So what is he supposed to do? Walk over and kiss her goodbye, as though his life never happened?

He looks outside. It's raining, the window glass is flecked and streaked with water. Beyond the garden gates the rain smudges the world into a grey pastel nothing. He can pretend he is waiting for the rain to stop so that he can walk outside, but the truth is he has got accustomed to standing behind the window, invisible, invincible, with the sword of one Draco Malfoy or another in his hands.



After the Peace Treaty was signed they were advised to confine themselves to the Manor for some time, the Ministry couldn't guarantee their safety otherwise. At the beginning there was much to do, scrolls to burn, evidence to hide, corpses to bury, doors to nail shut. The house-elves worked day and night, sweeping, mopping, cleaning. They scrubbed the floors, washed the marble well, because it kept sweating out blood, that carnivorous house. Until they died from exhaustion, all apart from one. And the stone always at it- puking more and more blood. Mudblood blood, like the one running in his veins.

Afterwards there was nothing left to do. But they felt they still couldn't leave. Abandoning everything, everything had abandoned them. If the world has edges, the Manor is one of them.

He looks out of the window again. The rain has stopped. Thick fog is covering the garden, tendrils of fog move through the decrepit gates, dimming the lights across the street to blurs of radiance, reducing people and buildings to bulks and wraiths without clear form or place. In the fog that lonely stroller could be Harry, yes, it could be.

He could come here, wrapped in his invisibility cloak, casting weary glances over his shoulder. And Draco could open his body, that soft and submissive body, and break it and cut it into pieces. He could build a road, following the veins and the nerves and each vertebra of the spine and they could walk away, walk out of this place.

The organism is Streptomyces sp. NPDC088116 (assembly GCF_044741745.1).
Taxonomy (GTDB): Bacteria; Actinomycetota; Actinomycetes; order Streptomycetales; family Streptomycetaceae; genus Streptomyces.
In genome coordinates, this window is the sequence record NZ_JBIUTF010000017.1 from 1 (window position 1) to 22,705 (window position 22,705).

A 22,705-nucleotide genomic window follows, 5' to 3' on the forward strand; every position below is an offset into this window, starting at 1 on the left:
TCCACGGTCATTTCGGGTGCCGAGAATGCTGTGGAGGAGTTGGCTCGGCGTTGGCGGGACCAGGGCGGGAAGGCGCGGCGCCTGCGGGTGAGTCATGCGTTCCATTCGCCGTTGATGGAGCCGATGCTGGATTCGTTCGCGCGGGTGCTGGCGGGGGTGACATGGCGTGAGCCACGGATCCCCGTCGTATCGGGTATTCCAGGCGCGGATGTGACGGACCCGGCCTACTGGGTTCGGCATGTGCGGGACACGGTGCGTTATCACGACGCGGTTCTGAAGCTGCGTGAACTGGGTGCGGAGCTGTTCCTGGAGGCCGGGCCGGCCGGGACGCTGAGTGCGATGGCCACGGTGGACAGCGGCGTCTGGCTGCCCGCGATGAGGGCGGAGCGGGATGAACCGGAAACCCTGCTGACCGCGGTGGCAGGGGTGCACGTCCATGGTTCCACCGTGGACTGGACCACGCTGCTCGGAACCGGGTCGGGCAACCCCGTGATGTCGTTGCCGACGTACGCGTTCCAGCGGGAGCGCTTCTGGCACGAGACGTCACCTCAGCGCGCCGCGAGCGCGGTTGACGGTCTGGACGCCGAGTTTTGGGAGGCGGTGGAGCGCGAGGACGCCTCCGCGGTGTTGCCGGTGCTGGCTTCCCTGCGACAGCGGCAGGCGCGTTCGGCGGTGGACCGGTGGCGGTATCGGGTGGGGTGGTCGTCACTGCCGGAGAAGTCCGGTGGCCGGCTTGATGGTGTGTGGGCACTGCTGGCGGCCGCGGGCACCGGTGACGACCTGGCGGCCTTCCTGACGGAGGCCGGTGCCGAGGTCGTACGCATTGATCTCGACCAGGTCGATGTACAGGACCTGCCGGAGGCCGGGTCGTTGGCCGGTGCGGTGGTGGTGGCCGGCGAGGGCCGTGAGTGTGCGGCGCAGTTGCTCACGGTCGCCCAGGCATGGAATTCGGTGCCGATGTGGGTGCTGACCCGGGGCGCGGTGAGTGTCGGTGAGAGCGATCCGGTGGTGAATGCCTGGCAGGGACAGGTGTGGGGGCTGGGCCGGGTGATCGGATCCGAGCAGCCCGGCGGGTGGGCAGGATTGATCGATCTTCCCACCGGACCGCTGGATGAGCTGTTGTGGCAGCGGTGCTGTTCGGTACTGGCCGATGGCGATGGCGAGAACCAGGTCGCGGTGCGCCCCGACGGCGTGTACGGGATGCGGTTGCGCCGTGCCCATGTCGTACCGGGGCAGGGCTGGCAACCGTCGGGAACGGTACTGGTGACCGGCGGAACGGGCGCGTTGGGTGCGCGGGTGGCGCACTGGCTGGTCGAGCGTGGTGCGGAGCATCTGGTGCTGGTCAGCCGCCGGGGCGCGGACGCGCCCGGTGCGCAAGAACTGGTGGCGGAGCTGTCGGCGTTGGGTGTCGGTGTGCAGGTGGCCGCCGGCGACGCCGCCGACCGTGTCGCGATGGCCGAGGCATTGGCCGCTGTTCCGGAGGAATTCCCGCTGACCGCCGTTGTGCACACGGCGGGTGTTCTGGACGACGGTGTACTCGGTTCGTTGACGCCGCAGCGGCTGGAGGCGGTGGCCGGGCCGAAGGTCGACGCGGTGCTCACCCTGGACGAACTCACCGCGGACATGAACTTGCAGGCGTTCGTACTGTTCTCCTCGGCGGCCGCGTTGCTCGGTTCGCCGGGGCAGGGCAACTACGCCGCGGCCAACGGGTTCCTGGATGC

But he won't come. He can never come again.

Memories, unbound, inexplicable, distort every hour of the day. What he wanted and never found. What he wanted and will never come. What he forgot somewhere in this place, on a chair, in a corner and will never leave him. All these years, living in this same house, waiting for nothing, for a day or a night, for all these years, oh god, for all these years.

Draco walks away from the window and comes to stand in front of the mirror again. There is still all the evidence behind him; the footsteps, the shadow, the sword on the shelf, friendly weapon. In the firelight the blade is working its own magic. Draco doesn't need the window, like he doesn't need anyone, not even Harry, not even a father.

The mirror is a window too. If he dives in it he will fall into his own arms.

Slowly, slowly, at the edge of the world, he is building a country.



Draco wakes up from a nightmare he can remember, opens his eyes wide and sees darkness. There is somebody in the room. Lucius is watching him from the other end of the room, a spectre carved out of fog, grey, transparent and fragrant with death.

'Father?' the question escapes his lips before he can stop it. His voice seems to tear through the ghost, it quivers until it's dissolved, dispersed to nothing, gone. Only the word remains in the room, irrevocable. It hovers in the air, it rattles against the walls, it echoes through the maze of empty rooms and corridors for what it seems like forever.